Given that an employee’s coworker, who had made racist remarks, reported to a manager that the employee violated a policy prohibiting cell phone use while driving, and finding that a jury could conclude the coworker’s bias affected the manager’s decision to terminate the employee based on that first violation, a federal district court in Massachusetts found triable issues on whether the employer could be liable for race and national origin discrimination under Title VII. However, the employee failed to show that her obesity substantially limited a major life activity; as a result, the same coworker’s remarks calling her “fat” and “pig” did not indicate the employee was regarded as disabled, so her ADA disability discrimination claim failed as a matter of law (Barlatier v. Local Motion, Inc., December 3, 2018, Sorokin L.).
Cell phone use policy. Hired in 2011, the employee signed a policy regarding use of cell phones and other electronics. She testified that the policy provided that a first offense resulted in a five-day suspension, but she also averred that she never received a policy stating that a first offense would result in termination. In February 2012, she was driving a van into the employer’s yard while she had a cell phone clipped to her waist. She removed it and it was in her hand for a moment, but she testified that she was not using the phone. In contrast, a coworker stated that she observed the employee holding a cell phone to her ear while driving. Another coworker filed an incident report stating that she too had observed the employee driving while on her cell.
Fired on first violation. Based on these reports and on the advice of an HR manager, the employee’s manager terminated her “for violation of the Zero Tolerance Policy and federal law.” It was undisputed that this was the employee’s first violation of the cell phone policy.
Called a fat, black, pig. Filing suit under Title VII and the ADA, she claimed the policy was really a “two-strike” policy and that she was really fired because of her race, national origin, and obesity. According to the employee, the first coworker who reported seeing her violate the policy had, on a daily basis, made comments about her being “big, Black, fat, [and] a fat pig.” The coworker allegedly told her that this was why her uniform didn’t fit and she thought “Haitians could do whatever they wanted.”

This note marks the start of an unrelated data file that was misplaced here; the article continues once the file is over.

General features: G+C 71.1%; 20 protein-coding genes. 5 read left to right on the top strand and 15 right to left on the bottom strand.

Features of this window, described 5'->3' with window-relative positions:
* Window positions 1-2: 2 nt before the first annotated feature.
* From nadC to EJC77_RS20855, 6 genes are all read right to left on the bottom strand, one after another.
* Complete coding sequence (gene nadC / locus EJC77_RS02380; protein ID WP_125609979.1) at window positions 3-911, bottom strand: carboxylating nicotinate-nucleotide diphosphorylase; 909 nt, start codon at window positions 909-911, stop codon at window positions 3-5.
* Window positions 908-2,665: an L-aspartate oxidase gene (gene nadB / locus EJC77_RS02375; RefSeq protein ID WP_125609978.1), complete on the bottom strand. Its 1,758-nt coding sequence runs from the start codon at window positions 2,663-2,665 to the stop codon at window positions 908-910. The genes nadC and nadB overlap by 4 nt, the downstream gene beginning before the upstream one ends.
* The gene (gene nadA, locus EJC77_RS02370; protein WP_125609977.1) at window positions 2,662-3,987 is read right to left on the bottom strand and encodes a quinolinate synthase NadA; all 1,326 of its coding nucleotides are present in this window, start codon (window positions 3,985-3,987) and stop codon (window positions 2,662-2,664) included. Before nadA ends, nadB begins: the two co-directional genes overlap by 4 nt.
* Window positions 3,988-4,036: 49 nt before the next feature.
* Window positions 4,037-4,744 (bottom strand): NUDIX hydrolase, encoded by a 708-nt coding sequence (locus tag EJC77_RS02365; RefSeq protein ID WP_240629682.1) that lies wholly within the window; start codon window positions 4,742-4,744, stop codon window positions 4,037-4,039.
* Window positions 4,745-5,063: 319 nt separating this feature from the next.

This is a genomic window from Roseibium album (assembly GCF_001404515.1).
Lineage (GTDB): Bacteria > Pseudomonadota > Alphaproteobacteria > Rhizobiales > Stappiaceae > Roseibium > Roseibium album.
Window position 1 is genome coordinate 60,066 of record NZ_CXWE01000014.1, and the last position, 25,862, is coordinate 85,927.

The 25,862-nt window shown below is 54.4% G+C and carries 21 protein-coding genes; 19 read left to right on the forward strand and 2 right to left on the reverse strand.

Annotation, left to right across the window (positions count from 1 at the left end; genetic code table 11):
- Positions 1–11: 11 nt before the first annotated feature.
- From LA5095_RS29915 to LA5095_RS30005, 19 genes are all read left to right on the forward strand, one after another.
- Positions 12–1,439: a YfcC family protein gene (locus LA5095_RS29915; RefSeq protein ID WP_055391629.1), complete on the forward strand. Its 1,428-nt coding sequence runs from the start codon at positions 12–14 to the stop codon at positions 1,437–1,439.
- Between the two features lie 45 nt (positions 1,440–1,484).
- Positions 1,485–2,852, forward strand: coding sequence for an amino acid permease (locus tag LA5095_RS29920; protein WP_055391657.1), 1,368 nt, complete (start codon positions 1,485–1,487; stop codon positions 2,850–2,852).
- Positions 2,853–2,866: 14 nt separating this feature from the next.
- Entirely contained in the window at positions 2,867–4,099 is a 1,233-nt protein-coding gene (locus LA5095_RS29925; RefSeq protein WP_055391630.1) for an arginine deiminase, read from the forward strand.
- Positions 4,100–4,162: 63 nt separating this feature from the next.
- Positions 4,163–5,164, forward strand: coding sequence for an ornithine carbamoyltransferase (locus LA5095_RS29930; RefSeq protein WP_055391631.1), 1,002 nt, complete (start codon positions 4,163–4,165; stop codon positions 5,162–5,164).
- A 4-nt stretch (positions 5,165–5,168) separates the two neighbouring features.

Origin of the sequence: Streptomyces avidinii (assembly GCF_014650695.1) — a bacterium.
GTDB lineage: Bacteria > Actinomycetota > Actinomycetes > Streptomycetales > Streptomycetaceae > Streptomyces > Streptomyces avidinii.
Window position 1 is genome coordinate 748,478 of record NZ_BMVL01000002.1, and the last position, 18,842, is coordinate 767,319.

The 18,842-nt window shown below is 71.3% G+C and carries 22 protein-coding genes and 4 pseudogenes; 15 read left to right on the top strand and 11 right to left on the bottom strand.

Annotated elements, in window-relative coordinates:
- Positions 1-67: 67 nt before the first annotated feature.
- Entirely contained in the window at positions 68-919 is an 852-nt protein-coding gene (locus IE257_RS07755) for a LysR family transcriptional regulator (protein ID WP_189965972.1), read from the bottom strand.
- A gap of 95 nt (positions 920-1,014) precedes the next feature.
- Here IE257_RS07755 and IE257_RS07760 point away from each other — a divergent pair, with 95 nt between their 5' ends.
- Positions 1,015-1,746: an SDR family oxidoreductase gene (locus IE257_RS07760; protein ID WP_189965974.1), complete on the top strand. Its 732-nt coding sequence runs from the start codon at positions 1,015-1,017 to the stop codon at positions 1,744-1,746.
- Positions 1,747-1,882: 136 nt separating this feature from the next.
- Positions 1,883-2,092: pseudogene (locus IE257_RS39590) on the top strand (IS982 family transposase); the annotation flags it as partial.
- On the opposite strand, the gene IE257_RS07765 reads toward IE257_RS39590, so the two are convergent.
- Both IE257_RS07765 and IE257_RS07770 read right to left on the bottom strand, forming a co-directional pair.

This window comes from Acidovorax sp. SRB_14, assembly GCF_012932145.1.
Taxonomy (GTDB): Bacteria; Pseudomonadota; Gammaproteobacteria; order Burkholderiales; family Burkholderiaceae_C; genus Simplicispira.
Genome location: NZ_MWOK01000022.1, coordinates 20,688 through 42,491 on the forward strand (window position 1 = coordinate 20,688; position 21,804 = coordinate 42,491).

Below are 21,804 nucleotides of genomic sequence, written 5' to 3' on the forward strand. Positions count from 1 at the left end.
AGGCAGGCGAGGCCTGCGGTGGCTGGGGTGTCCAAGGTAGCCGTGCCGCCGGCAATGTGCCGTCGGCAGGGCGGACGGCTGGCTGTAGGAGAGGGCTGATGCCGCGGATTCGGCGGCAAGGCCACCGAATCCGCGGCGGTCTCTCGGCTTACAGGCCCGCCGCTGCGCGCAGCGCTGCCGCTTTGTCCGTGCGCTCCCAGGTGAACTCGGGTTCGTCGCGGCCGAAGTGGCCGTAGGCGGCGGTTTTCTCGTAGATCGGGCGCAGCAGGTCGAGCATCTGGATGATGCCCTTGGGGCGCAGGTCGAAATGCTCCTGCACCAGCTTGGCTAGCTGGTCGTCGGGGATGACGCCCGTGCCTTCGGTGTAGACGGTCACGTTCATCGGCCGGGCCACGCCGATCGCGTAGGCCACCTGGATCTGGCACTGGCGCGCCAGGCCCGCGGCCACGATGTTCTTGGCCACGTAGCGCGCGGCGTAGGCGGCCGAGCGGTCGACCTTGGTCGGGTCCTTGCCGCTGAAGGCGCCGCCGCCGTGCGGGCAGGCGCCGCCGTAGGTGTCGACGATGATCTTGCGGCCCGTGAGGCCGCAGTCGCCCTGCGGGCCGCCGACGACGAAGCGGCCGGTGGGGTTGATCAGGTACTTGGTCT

Both parties submitted a signature page signed by the employee but each attached it to a different policy, with the employer asserting that she was fired under a “zero-tolerance” policy and the two-strike policy wasn’t adopted until four months after the employee was fired.
Triable issue on Title VII claims. Denying the employer’s motion for summary judgment in part, the court found that she made out a prima facie case of discrimination based on her status as a “Black woman, born in Haiti.” In addition, while the asserted policy violation would be a legitimate reason for the employee’s termination, she raised a triable issue on pretext. Specifically, one of the employees reporting her cell phone use was the same one who made derogatory comments about her race and national origin. Thus, a jury could find that her animus affected the decisionmaker’s termination decision, supporting Title VII liability.
ADA claim fails. On the other hand, the employee’s ADA claim failed because even assuming she had a physical or mental impairment (obesity) affecting the major life activities of breathing, walking, bending, and sitting for long periods, she did not offer sufficient evidence that her obesity substantially limited those major life activities. Accordingly, she did not have an actual disability. Nor could she support her perceived-as disabled theory because coworker comments calling her “fat” and “big,” while hurtful, did not show she was regarded as disabled.
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